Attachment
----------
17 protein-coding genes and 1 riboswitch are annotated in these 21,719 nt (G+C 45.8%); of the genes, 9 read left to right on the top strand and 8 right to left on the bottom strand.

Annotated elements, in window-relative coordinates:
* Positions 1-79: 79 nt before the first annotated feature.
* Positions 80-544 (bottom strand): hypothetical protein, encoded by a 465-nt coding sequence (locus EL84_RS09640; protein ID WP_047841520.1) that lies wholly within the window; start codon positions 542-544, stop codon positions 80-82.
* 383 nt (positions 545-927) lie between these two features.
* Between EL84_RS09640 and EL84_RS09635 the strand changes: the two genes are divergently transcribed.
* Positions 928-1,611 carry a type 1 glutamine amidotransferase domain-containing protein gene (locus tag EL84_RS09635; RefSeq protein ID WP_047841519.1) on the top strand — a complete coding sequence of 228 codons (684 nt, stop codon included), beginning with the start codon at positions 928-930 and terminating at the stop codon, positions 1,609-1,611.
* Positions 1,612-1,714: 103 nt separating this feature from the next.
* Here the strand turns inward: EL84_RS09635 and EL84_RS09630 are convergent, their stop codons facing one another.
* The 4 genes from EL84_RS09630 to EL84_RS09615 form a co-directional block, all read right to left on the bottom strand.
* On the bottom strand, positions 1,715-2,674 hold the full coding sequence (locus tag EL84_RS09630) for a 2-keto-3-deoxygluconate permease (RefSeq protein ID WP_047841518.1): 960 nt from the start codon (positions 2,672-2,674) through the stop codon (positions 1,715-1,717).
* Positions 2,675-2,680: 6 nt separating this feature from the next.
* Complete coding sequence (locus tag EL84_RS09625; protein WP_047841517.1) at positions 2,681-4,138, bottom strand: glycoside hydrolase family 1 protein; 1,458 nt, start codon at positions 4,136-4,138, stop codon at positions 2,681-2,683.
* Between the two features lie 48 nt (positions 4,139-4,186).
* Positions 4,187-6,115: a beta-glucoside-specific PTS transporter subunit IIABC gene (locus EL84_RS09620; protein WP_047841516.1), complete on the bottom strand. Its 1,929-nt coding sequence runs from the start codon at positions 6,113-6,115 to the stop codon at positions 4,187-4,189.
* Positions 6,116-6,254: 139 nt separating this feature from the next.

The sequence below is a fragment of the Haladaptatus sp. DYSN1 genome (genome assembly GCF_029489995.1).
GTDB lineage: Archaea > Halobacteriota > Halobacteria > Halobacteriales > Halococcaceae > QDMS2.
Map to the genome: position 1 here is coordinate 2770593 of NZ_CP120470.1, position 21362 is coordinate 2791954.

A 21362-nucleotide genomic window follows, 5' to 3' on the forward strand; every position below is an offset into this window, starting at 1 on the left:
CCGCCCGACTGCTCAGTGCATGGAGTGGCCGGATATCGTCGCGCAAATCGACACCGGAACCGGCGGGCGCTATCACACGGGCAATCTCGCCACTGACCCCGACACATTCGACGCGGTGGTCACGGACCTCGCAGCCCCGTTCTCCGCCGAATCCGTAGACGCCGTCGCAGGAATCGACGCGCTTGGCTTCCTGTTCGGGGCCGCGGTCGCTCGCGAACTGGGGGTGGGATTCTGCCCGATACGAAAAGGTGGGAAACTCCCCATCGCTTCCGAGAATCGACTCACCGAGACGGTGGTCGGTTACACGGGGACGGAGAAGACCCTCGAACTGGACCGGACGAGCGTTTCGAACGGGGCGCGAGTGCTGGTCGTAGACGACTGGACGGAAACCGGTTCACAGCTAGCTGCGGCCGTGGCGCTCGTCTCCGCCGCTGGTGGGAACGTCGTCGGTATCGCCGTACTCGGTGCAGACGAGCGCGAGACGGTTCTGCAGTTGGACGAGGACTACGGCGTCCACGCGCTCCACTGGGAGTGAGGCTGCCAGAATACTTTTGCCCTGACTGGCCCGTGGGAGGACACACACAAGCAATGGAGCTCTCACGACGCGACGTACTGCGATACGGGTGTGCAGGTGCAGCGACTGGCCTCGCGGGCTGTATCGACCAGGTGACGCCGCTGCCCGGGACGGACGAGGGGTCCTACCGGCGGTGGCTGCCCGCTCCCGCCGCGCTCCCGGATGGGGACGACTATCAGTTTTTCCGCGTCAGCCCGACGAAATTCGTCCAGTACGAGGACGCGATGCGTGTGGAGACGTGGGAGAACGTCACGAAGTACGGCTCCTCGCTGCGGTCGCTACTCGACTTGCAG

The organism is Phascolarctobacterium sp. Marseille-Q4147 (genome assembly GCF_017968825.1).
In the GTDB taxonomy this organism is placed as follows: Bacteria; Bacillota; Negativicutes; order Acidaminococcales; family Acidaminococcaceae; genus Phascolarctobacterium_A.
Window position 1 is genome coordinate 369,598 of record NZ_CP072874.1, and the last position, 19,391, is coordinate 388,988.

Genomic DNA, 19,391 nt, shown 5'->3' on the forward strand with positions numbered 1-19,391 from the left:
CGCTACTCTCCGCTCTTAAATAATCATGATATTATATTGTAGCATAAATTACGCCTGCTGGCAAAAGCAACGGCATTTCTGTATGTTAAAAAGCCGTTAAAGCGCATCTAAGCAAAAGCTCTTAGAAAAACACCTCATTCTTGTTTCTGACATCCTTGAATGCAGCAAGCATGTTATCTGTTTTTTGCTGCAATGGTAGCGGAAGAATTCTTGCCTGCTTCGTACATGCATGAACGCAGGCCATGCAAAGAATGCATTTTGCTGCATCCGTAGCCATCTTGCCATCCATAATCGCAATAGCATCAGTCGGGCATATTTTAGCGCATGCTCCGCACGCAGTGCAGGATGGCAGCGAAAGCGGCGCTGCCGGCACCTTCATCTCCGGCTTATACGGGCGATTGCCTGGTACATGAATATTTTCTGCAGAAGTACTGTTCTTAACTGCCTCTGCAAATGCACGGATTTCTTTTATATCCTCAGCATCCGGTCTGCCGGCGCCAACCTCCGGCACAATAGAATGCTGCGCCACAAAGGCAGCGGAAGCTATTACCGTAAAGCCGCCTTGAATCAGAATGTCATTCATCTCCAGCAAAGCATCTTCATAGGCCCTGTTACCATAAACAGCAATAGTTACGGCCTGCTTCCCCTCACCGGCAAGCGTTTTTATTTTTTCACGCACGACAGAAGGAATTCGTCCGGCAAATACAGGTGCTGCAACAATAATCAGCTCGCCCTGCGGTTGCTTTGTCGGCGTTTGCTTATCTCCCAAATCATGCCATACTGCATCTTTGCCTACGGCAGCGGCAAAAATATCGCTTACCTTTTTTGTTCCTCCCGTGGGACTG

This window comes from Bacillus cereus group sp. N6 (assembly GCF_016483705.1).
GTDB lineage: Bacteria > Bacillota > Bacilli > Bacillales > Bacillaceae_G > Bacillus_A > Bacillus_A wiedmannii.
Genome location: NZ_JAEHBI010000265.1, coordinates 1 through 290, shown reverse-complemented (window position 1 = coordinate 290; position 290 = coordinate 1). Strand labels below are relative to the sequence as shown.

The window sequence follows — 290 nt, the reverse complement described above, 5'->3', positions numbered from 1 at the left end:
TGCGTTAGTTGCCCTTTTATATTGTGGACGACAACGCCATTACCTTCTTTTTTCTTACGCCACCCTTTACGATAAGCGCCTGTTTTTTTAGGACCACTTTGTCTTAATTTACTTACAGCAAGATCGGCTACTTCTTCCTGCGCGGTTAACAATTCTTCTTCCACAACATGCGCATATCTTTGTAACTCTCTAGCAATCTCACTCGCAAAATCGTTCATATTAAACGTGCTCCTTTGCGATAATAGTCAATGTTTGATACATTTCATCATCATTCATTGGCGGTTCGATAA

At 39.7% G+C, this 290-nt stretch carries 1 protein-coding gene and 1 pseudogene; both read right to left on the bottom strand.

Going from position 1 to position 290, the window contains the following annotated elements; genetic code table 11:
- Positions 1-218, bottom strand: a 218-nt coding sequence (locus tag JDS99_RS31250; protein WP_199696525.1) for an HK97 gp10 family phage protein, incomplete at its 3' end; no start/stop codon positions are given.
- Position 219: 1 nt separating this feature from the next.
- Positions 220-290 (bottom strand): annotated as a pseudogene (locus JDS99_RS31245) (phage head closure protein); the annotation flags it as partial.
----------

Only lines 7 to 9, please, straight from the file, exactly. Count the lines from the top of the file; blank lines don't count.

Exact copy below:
* Positions 928-1,611 carry a type 1 glutamine amidotransferase domain-containing protein gene (locus tag EL84_RS09635; RefSeq protein ID WP_047841519.1) on the top strand — a complete coding sequence of 228 codons (684 nt, stop codon included), beginning with the start codon at positions 928-930 and terminating at the stop codon, positions 1,609-1,611.
* Positions 1,612-1,714: 103 nt separating this feature from the next.
* Here the strand turns inward: EL84_RS09635 and EL84_RS09630 are convergent, their stop codons facing one another.